SciHi Blog

Cracking the Code – Champollion and the Rosetta Stone

Cracking the Code – Champollion and the Rosetta Stone

On July 15, 1799 in the Egyptian village of Rosetta  Pierre-François Bouchard, Captain of the French expedition army on Napoleon‘s Egyptian Campaign discovered an unimpressive black stone with some written inscriptions on it. But this black stone, later referred to as the Rosetta Stone, should become the central key to deciphering the long lost secret of the Egyptian hieroglyphics. By the end of the 6th century AD, by the time of the fall…
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A Wire to Connect the World – Stephen Gray’s Discovery

A Wire to Connect the World – Stephen Gray’s Discovery

Today for us it’s pretty normal that electricity can be transmitted on a wire, because it’s part of our daily life. But, in the early 18th century, when the English nature-scientist Stephen Gray was able to show that electricity really can be transmitted on a string of copper, it was an unheard-of revelation. Stephen Gray was born in Canterbury, Kent, the son of the dyer Mathias Gray, baptized on December 26, 1666 and…
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The Case of the Last Condemned Witch – Anna Göldi

The Case of the Last Condemned Witch – Anna Göldi

Recreated Portrait of Anna Göldi by Patrick Lo Giudice(via http://www.walter-hauser.ch/) On June 13th 1782, the maidservant Anna Göldi from the tiny Swiss canton Glarus was executed by the sword as being one of the very last women in Europe condemned for witchcraft. Concerning her case also for the very first time the term ‘judicial murder’ has been coined. Anna Göldi came from a poor background and for seventeen years, she worked as…
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Karl Ferdinand Braun – inventor of the famous Braun Tube

Karl Ferdinand Braun – inventor of the famous Braun Tube

Karl Ferdinand Braun (1850 – 1918) On June 6, 1850, inventor and engineer Karl Ferdinand Braun was born. The Nobel laureate (1909) is known for his significant improvement of radio and television technology in the Wilhelmine Period. Karl Ferdinand Braun was born in Fulda and spent his first university years in Marburg. He studied mathematics as well as natural sciences and became a member of the German student corp Teutonia Marburg, which…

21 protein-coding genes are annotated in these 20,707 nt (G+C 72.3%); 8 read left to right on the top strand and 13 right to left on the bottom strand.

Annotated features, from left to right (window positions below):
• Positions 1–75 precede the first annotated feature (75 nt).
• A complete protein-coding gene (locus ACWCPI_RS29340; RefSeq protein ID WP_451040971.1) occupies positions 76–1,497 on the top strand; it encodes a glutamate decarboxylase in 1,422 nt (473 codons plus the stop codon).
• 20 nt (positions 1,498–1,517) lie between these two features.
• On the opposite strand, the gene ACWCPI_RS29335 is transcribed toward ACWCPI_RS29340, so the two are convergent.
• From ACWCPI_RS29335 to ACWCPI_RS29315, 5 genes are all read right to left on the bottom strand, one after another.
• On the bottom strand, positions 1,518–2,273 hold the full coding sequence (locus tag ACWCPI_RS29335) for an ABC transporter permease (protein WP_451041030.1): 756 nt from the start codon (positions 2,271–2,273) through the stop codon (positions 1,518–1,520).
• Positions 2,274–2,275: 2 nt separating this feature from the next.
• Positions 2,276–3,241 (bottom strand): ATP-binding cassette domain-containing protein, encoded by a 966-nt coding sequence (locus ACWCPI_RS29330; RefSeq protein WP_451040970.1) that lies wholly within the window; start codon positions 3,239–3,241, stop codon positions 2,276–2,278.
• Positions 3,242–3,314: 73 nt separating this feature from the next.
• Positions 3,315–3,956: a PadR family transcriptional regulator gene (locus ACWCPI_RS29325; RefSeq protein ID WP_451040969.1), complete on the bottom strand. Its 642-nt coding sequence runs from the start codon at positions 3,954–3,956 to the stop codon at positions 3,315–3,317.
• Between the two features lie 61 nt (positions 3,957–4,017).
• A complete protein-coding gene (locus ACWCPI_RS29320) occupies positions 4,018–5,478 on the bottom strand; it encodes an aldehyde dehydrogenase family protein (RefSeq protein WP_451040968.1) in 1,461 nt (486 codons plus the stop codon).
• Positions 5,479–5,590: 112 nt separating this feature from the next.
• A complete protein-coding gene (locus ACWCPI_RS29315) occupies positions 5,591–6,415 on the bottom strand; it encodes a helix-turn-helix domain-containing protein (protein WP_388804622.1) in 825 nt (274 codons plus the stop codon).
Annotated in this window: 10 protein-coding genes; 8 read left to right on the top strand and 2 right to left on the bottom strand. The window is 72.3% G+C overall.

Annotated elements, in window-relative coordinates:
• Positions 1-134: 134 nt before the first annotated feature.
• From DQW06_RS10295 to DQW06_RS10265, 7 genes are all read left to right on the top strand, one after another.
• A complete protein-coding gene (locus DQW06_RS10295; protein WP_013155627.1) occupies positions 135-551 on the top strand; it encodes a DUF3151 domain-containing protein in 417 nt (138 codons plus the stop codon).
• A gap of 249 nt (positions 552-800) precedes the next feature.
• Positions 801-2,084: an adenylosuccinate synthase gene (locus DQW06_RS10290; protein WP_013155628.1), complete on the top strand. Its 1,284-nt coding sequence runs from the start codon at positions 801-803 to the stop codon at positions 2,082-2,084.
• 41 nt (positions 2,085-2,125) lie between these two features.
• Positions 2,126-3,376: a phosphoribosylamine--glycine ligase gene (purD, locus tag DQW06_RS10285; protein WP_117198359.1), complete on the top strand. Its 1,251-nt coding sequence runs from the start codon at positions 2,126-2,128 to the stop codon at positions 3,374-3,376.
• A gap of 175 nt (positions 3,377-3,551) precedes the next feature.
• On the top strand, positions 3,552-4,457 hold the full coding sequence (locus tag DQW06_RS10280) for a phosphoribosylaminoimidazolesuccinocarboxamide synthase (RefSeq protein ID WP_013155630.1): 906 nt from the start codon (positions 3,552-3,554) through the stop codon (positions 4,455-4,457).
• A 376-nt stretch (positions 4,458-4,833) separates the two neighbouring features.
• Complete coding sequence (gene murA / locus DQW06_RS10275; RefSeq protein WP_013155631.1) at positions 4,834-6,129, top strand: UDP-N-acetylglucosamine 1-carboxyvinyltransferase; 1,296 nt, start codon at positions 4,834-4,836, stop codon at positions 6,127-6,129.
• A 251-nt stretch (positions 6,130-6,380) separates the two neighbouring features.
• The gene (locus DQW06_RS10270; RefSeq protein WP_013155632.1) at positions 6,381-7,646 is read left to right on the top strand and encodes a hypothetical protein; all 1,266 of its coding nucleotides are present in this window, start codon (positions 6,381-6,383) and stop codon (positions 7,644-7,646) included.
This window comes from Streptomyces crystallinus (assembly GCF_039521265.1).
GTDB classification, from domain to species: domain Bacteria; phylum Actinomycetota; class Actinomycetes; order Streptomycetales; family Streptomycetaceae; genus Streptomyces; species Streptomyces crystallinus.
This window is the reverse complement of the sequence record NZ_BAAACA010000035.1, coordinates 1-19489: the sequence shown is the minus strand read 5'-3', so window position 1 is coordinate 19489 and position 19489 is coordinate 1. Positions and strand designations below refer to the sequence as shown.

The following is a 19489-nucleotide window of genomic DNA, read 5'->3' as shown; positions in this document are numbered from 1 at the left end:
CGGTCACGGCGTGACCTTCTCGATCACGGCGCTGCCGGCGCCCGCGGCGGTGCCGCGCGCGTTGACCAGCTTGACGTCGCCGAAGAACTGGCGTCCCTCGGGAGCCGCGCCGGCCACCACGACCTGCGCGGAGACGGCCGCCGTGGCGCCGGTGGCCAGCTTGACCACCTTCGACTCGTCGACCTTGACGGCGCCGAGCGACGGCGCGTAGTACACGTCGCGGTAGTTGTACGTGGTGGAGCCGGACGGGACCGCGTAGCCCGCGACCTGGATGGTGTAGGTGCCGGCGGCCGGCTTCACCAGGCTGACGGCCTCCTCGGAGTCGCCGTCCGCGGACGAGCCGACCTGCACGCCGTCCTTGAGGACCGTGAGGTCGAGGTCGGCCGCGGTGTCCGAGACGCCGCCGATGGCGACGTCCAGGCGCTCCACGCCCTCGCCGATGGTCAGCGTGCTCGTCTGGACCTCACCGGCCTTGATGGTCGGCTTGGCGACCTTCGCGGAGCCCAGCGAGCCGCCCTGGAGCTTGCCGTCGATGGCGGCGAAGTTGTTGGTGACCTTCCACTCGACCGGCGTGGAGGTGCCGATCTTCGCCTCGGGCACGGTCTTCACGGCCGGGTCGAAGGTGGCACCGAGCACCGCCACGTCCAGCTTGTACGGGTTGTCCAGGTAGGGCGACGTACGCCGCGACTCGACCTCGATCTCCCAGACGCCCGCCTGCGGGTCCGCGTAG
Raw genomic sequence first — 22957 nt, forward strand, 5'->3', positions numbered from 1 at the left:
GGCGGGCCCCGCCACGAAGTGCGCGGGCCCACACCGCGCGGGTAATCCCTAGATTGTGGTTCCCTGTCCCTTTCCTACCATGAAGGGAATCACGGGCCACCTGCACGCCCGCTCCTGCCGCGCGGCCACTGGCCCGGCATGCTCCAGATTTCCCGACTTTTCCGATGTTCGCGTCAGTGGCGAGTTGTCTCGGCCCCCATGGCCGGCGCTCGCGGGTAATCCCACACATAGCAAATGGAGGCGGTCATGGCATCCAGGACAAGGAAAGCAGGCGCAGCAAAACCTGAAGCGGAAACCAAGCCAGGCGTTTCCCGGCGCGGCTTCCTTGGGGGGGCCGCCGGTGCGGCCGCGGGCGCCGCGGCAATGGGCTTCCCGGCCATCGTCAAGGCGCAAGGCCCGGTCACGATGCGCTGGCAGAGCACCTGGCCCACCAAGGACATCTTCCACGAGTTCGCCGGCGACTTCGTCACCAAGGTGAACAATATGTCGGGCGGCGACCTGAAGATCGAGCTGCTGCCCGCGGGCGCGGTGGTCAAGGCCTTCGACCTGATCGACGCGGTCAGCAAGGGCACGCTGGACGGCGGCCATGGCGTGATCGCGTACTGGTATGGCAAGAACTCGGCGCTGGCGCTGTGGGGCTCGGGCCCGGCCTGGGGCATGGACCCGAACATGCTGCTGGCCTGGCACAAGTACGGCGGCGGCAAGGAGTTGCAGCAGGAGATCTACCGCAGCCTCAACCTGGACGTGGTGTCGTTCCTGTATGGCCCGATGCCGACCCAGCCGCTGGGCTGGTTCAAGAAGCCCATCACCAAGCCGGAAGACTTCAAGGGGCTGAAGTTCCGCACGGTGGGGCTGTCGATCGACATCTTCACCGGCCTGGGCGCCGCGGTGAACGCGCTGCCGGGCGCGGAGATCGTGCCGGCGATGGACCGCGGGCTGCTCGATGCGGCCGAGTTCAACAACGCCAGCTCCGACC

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Standing up to Earthquakes

Standing up to Earthquakes

Earthquakes happen every day around the globe, only this year 7,156 quakes have been registered by seismometers, but most of them stay unnoticed for us humans. For many years now, seismologists are motivated to predict earthquakes, but precise forecasting according to the time and area of the quakes are still impossible. Due to the imprecise forecasts, American and Japanese scientists found a way to simulate earthquakes through designing a huge shake table…
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The World Wide Web is Coming of Age

The World Wide Web is Coming of Age

A panel discussion at the first WWW conference. Kevin Altis,Dave Raggett, Rick Rodgers, ©W3C. 18 years ago today, the very first World Wide Web Conference started with a Welcome Receiption at the restaurant of CERN at Geneva, the European laboratory for particle physics, where the Web also started a few years earlier. The Web (or W3 as they also called it those days) was still some kind of project, but everyone of…
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The Yes Men Fix the World

The Yes Men Fix the World

The Yes Men and the Haliburton SurvivaBall – Photo via Yes Men @ SurvivaNet. Jacques Servin and Igor Vamos form the culture jamming duo The Yes Men. Through their actions, they try to raise awareness about problematic social issues, in their sense. In order to do this, The Yes Men impersonate people of high economical or political influence to expose lies and injustices. They maintain fake websites to raise attention, which results in…
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Keynote by Bernard Stiegler now on Yovisto

You can now watch Bernard Stiegler’s Keynote at the World Wide Web Conference 2012 in Lyon on Yovisto. Bernard Stiegler is a director of IRI (Innovation and Research Institute) at the Georges Pompidou Center in Paris, a Professorial Fellow at the Centre for Cultural Studies at Goldsmith College in London and a professor at the University of Technology of Compiègne where he teaches philosophy. Before taking up the post at the Pompidou…
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Amazing lecture about Computer History

Check out our new amazing lecture ‘Computer History’ by the Computer History Museum in Mountain View, California. For one thing the series covers stories from the pre-World War II electronic computing program hosted by Microsoft researcher Gordon Bell. It provides information about the first computer machines like the Atanasoff-Berry Computer and proceeds with the flash memory technology of the late 1980’s. Next to technological backgrounds, the impact of the WWW on today’s…
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